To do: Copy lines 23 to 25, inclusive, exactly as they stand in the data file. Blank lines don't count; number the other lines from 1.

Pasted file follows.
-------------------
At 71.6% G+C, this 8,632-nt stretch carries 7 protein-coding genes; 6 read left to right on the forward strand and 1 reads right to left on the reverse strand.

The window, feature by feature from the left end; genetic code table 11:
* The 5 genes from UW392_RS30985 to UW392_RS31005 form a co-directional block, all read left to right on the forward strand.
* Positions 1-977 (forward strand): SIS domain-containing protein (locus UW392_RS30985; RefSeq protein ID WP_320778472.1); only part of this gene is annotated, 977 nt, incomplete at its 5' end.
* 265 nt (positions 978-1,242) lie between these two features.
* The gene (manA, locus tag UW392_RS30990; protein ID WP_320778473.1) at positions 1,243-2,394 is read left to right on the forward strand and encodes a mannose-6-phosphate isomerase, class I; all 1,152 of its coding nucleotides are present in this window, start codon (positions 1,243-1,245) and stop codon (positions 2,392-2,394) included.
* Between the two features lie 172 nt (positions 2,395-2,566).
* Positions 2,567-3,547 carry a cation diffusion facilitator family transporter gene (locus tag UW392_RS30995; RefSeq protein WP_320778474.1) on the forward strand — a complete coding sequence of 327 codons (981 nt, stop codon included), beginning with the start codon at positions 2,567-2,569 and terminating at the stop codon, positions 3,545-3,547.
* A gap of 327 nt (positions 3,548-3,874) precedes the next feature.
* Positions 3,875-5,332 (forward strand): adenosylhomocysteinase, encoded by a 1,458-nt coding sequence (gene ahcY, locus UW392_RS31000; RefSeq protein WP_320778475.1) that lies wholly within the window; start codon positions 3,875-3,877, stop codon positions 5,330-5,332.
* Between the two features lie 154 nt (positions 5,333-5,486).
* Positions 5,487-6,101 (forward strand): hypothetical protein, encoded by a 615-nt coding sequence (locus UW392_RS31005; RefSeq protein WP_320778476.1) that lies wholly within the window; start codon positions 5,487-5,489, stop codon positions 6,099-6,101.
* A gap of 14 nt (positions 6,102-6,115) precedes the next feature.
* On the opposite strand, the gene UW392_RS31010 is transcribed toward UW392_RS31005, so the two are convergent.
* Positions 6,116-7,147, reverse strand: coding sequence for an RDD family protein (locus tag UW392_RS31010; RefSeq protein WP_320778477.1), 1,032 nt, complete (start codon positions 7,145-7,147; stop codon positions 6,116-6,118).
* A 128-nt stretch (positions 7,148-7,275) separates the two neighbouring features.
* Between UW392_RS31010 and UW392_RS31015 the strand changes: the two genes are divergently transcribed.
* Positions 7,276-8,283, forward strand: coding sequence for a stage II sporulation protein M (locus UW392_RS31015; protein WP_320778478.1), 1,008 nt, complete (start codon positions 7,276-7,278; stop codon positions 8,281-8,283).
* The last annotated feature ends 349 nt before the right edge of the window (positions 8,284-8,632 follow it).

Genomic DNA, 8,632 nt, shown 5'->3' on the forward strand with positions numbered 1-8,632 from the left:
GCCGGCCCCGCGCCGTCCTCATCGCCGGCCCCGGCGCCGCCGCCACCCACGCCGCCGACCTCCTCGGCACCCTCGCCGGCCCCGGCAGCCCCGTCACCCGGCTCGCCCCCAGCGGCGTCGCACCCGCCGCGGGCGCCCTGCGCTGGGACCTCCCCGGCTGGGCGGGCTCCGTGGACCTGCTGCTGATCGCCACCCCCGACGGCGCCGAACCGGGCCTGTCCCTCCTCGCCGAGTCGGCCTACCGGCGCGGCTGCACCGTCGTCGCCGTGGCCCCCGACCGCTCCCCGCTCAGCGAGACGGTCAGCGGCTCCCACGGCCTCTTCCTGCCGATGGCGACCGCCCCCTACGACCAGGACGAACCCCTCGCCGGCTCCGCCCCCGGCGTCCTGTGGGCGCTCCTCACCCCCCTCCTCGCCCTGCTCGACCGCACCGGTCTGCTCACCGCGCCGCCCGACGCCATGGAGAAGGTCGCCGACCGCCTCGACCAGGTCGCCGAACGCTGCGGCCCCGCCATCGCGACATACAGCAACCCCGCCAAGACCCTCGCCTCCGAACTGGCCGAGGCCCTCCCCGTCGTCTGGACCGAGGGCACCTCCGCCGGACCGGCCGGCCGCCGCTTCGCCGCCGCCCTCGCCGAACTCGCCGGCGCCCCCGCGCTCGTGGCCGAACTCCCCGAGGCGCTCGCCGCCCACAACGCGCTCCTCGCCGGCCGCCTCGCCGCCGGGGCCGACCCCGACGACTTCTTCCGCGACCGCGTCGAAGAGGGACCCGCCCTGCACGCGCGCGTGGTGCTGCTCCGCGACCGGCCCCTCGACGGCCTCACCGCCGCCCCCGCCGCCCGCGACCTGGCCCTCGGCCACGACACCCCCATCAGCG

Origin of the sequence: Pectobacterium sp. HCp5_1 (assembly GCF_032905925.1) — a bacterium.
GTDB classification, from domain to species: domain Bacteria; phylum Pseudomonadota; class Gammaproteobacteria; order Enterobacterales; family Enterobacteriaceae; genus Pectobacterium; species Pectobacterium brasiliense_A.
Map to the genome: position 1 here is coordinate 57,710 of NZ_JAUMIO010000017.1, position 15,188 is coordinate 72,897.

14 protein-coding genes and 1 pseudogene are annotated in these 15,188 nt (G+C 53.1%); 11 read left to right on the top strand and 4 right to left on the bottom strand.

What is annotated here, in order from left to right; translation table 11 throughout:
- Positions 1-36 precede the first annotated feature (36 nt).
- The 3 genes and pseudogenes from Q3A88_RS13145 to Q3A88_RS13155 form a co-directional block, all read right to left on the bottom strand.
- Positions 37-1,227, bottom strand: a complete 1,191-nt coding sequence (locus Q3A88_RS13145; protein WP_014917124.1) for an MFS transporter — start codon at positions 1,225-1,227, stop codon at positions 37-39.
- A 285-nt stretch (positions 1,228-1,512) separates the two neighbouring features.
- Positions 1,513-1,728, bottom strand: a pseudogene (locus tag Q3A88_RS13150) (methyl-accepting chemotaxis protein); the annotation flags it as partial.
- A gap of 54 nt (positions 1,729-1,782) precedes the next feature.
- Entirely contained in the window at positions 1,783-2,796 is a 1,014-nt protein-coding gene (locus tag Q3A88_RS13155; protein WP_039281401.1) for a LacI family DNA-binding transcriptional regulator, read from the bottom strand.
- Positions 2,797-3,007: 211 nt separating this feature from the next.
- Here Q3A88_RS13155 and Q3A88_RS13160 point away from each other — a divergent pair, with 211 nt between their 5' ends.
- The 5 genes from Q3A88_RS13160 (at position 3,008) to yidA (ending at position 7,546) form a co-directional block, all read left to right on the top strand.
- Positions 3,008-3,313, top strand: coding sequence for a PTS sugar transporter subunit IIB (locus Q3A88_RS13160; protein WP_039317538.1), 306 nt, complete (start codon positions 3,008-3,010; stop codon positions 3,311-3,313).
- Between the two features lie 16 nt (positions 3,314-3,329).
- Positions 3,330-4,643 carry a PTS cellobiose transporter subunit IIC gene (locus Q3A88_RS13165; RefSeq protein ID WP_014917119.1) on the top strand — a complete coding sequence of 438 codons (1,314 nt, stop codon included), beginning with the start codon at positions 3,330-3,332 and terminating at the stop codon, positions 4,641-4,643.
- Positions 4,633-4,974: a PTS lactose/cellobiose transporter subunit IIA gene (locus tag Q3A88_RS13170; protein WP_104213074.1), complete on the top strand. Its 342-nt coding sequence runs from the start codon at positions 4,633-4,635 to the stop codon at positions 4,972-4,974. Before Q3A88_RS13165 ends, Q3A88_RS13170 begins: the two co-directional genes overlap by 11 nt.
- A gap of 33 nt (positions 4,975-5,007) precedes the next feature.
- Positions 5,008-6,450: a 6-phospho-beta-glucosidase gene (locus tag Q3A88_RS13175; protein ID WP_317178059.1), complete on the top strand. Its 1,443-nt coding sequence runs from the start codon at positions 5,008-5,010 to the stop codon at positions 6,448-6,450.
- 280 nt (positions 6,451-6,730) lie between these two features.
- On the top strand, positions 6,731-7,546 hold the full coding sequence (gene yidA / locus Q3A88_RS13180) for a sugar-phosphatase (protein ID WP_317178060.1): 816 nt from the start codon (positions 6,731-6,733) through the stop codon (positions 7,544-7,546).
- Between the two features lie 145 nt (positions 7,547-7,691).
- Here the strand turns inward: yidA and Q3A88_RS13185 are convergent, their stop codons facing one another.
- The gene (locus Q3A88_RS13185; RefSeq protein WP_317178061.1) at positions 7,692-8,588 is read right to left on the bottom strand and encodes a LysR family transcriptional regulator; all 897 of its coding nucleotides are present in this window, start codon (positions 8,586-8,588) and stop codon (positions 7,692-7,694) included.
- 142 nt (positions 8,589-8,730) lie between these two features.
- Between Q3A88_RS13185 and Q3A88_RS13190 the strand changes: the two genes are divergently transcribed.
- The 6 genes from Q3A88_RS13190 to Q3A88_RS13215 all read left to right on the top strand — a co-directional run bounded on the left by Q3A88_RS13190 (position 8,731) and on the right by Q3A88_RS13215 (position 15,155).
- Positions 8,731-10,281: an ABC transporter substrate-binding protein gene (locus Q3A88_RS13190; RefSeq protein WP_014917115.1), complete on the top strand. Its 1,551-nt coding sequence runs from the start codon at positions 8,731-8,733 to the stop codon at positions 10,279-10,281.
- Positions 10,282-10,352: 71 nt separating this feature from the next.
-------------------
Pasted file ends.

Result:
GTDB classification, from domain to species: domain Bacteria; phylum Pseudomonadota; class Gammaproteobacteria; order Enterobacterales; family Enterobacteriaceae; genus Pectobacterium; species Pectobacterium brasiliense_A.
Map to the genome: position 1 here is coordinate 57,710 of NZ_JAUMIO010000017.1, position 15,188 is coordinate 72,897.

14 protein-coding genes and 1 pseudogene are annotated in these 15,188 nt (G+C 53.1%); 11 read left to right on the top strand and 4 right to left on the bottom strand.